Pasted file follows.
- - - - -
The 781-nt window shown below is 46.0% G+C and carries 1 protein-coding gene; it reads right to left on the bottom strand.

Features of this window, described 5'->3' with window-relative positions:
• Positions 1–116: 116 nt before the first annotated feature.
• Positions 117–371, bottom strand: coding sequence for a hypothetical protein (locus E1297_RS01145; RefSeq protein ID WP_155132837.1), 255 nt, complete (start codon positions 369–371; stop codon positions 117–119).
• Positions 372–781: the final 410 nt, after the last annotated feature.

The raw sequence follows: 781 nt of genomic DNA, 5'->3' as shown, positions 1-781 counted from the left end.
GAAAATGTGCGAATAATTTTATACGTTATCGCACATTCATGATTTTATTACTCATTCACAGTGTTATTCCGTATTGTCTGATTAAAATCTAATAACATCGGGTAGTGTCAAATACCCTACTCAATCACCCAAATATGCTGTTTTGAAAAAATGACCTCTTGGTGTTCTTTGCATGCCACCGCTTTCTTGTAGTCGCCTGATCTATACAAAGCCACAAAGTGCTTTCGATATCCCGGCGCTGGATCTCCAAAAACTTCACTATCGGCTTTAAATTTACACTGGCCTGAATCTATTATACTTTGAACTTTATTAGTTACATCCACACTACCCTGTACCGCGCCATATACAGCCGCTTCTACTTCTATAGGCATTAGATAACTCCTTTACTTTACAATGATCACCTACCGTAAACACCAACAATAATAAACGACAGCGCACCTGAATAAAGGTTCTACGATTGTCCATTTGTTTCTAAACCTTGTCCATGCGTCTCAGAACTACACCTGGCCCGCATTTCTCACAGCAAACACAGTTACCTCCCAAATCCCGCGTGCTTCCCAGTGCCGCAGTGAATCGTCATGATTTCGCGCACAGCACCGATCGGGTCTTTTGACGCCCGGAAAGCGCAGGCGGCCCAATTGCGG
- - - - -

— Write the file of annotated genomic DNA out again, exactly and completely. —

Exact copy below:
The 781-nt window shown below is 46.0% G+C and carries 1 protein-coding gene; it reads right to left on the bottom strand.

Features of this window, described 5'->3' with window-relative positions:
• Positions 1–116: 116 nt before the first annotated feature.
• Positions 117–371, bottom strand: coding sequence for a hypothetical protein (locus E1297_RS01145; RefSeq protein ID WP_155132837.1), 255 nt, complete (start codon positions 369–371; stop codon positions 117–119).
• Positions 372–781: the final 410 nt, after the last annotated feature.

The raw sequence follows: 781 nt of genomic DNA, 5'->3' as shown, positions 1-781 counted from the left end.
GAAAATGTGCGAATAATTTTATACGTTATCGCACATTCATGATTTTATTACTCATTCACAGTGTTATTCCGTATTGTCTGATTAAAATCTAATAACATCGGGTAGTGTCAAATACCCTACTCAATCACCCAAATATGCTGTTTTGAAAAAATGACCTCTTGGTGTTCTTTGCATGCCACCGCTTTCTTGTAGTCGCCTGATCTATACAAAGCCACAAAGTGCTTTCGATATCCCGGCGCTGGATCTCCAAAAACTTCACTATCGGCTTTAAATTTACACTGGCCTGAATCTATTATACTTTGAACTTTATTAGTTACATCCACACTACCCTGTACCGCGCCATATACAGCCGCTTCTACTTCTATAGGCATTAGATAACTCCTTTACTTTACAATGATCACCTACCGTAAACACCAACAATAATAAACGACAGCGCACCTGAATAAAGGTTCTACGATTGTCCATTTGTTTCTAAACCTTGTCCATGCGTCTCAGAACTACACCTGGCCCGCATTTCTCACAGCAAACACAGTTACCTCCCAAATCCCGCGTGCTTCCCAGTGCCGCAGTGAATCGTCATGATTTCGCGCACAGCACCGATCGGGTCTTTTGACGCCCGGAAAGCGCAGGCGGCCCAATTGCGG